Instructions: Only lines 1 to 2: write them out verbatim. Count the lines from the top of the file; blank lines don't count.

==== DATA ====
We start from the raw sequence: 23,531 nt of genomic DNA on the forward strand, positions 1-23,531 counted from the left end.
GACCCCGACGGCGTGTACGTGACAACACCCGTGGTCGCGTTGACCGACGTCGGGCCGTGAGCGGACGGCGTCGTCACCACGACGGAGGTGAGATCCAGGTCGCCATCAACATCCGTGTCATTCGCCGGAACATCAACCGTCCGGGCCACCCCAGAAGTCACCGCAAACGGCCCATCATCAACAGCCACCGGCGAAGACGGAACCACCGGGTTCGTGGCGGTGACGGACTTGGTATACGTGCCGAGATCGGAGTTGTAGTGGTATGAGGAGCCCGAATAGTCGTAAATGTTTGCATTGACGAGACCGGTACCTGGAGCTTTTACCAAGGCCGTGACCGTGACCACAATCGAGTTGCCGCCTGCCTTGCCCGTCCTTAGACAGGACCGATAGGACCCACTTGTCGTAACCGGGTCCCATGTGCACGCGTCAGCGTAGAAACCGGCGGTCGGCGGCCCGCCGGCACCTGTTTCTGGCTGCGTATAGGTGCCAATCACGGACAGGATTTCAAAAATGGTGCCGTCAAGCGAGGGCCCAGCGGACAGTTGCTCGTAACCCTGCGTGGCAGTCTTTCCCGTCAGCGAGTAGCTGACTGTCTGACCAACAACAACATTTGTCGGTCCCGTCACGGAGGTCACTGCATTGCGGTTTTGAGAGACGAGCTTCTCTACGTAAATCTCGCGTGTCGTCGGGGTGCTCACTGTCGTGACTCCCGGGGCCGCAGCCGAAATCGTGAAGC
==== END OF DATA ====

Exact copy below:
We start from the raw sequence: 23,531 nt of genomic DNA on the forward strand, positions 1-23,531 counted from the left end.
GACCCCGACGGCGTGTACGTGACAACACCCGTGGTCGCGTTGACCGACGTCGGGCCGTGAGCGGACGGCGTCGTCACCACGACGGAGGTGAGATCCAGGTCGCCATCAACATCCGTGTCATTCGCCGGAACATCAACCGTCCGGGCCACCCCAGAAGTCACCGCAAACGGCCCATCATCAACAGCCACCGGCGAAGACGGAACCACCGGGTTCGTGGCGGTGACGGACTTGGTATACGTGCCGAGATCGGAGTTGTAGTGGTATGAGGAGCCCGAATAGTCGTAAATGTTTGCATTGACGAGACCGGTACCTGGAGCTTTTACCAAGGCCGTGACCGTGACCACAATCGAGTTGCCGCCTGCCTTGCCCGTCCTTAGACAGGACCGATAGGACCCACTTGTCGTAACCGGGTCCCATGTGCACGCGTCAGCGTAGAAACCGGCGGTCGGCGGCCCGCCGGCACCTGTTTCTGGCTGCGTATAGGTGCCAATCACGGACAGGATTTCAAAAATGGTGCCGTCAAGCGAGGGCCCAGCGGACAGTTGCTCGTAACCCTGCGTGGCAGTCTTTCCCGTCAGCGAGTAGCTGACTGTCTGACCAACAACAACATTTGTCGGTCCCGTCACGGAGGTCACTGCATTGCGGTTTTGAGAGACGAGCTTCTCTACGTAAATCTCGCGTGTCGTCGGGGTGCTCACTGTCGTGACTCCCGGGGCCGCAGCCGAAATCGTGAAGC